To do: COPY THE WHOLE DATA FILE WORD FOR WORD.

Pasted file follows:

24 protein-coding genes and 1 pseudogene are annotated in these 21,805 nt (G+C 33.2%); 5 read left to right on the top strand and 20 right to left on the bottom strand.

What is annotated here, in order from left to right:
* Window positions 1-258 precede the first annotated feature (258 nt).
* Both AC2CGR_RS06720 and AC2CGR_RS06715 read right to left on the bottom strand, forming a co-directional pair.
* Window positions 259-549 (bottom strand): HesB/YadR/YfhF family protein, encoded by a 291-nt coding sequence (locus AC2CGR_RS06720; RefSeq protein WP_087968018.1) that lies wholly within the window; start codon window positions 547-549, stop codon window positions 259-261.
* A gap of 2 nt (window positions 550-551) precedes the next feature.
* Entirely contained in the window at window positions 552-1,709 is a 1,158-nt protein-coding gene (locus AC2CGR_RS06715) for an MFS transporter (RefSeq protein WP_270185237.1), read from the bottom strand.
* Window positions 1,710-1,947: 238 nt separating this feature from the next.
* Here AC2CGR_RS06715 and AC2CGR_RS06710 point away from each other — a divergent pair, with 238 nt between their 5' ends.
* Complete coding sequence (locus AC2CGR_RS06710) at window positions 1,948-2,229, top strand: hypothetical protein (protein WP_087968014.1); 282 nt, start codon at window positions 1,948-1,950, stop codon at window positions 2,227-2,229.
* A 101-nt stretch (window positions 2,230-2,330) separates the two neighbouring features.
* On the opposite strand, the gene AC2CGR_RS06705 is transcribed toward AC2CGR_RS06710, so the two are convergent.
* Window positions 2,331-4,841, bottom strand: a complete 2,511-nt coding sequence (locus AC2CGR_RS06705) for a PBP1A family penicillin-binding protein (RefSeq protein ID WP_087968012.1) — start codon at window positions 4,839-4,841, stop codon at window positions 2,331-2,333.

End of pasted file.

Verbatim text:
24 protein-coding genes and 1 pseudogene are annotated in these 21,805 nt (G+C 33.2%); 5 read left to right on the top strand and 20 right to left on the bottom strand.

What is annotated here, in order from left to right:
* Window positions 1-258 precede the first annotated feature (258 nt).
* Both AC2CGR_RS06720 and AC2CGR_RS06715 read right to left on the bottom strand, forming a co-directional pair.
* Window positions 259-549 (bottom strand): HesB/YadR/YfhF family protein, encoded by a 291-nt coding sequence (locus AC2CGR_RS06720; RefSeq protein WP_087968018.1) that lies wholly within the window; start codon window positions 547-549, stop codon window positions 259-261.
* A gap of 2 nt (window positions 550-551) precedes the next feature.
* Entirely contained in the window at window positions 552-1,709 is a 1,158-nt protein-coding gene (locus AC2CGR_RS06715) for an MFS transporter (RefSeq protein WP_270185237.1), read from the bottom strand.
* Window positions 1,710-1,947: 238 nt separating this feature from the next.
* Here AC2CGR_RS06715 and AC2CGR_RS06710 point away from each other — a divergent pair, with 238 nt between their 5' ends.
* Complete coding sequence (locus AC2CGR_RS06710) at window positions 1,948-2,229, top strand: hypothetical protein (protein WP_087968014.1); 282 nt, start codon at window positions 1,948-1,950, stop codon at window positions 2,227-2,229.
* A 101-nt stretch (window positions 2,230-2,330) separates the two neighbouring features.
* On the opposite strand, the gene AC2CGR_RS06705 is transcribed toward AC2CGR_RS06710, so the two are convergent.
* Window positions 2,331-4,841, bottom strand: a complete 2,511-nt coding sequence (locus AC2CGR_RS06705) for a PBP1A family penicillin-binding protein (RefSeq protein ID WP_087968012.1) — start codon at window positions 4,839-4,841, stop codon at window positions 2,331-2,333.